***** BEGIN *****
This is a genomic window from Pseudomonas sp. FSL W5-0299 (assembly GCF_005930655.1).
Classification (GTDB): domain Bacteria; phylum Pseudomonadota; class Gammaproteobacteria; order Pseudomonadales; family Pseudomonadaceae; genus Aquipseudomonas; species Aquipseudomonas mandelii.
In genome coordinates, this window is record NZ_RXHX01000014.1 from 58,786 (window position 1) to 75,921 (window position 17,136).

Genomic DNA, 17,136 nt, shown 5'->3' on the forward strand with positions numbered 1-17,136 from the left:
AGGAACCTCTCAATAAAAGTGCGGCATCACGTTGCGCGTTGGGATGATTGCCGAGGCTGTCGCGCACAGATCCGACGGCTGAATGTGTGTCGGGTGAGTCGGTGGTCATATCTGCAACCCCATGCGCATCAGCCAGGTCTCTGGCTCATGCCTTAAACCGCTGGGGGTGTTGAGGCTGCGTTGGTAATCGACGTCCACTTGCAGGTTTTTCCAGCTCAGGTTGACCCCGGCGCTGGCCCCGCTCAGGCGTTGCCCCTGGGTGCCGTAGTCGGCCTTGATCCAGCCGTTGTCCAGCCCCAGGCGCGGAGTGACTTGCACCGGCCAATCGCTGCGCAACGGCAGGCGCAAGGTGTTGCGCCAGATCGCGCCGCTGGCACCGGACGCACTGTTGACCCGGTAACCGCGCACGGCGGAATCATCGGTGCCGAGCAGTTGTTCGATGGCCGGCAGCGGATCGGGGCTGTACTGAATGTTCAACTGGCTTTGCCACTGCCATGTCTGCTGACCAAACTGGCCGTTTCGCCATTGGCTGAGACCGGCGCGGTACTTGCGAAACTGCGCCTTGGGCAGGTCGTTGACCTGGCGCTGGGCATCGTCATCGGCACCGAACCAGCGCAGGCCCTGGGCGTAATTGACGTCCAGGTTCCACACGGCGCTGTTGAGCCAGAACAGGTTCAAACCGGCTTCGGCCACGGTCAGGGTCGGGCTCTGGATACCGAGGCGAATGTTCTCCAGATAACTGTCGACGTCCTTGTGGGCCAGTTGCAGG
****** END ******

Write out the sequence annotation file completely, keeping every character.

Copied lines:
This is a genomic window from Pseudomonas sp. FSL W5-0299 (assembly GCF_005930655.1).
Classification (GTDB): domain Bacteria; phylum Pseudomonadota; class Gammaproteobacteria; order Pseudomonadales; family Pseudomonadaceae; genus Aquipseudomonas; species Aquipseudomonas mandelii.
In genome coordinates, this window is record NZ_RXHX01000014.1 from 58,786 (window position 1) to 75,921 (window position 17,136).

Genomic DNA, 17,136 nt, shown 5'->3' on the forward strand with positions numbered 1-17,136 from the left:
AGGAACCTCTCAATAAAAGTGCGGCATCACGTTGCGCGTTGGGATGATTGCCGAGGCTGTCGCGCACAGATCCGACGGCTGAATGTGTGTCGGGTGAGTCGGTGGTCATATCTGCAACCCCATGCGCATCAGCCAGGTCTCTGGCTCATGCCTTAAACCGCTGGGGGTGTTGAGGCTGCGTTGGTAATCGACGTCCACTTGCAGGTTTTTCCAGCTCAGGTTGACCCCGGCGCTGGCCCCGCTCAGGCGTTGCCCCTGGGTGCCGTAGTCGGCCTTGATCCAGCCGTTGTCCAGCCCCAGGCGCGGAGTGACTTGCACCGGCCAATCGCTGCGCAACGGCAGGCGCAAGGTGTTGCGCCAGATCGCGCCGCTGGCACCGGACGCACTGTTGACCCGGTAACCGCGCACGGCGGAATCATCGGTGCCGAGCAGTTGTTCGATGGCCGGCAGCGGATCGGGGCTGTACTGAATGTTCAACTGGCTTTGCCACTGCCATGTCTGCTGACCAAACTGGCCGTTTCGCCATTGGCTGAGACCGGCGCGGTACTTGCGAAACTGCGCCTTGGGCAGGTCGTTGACCTGGCGCTGGGCATCGTCATCGGCACCGAACCAGCGCAGGCCCTGGGCGTAATTGACGTCCAGGTTCCACACGGCGCTGTTGAGCCAGAACAGGTTCAAACCGGCTTCGGCCACGGTCAGGGTCGGGCTCTGGATACCGAGGCGAATGTTCTCCAGATAACTGTCGACGTCCTTGTGGGCCAGTTGCAGG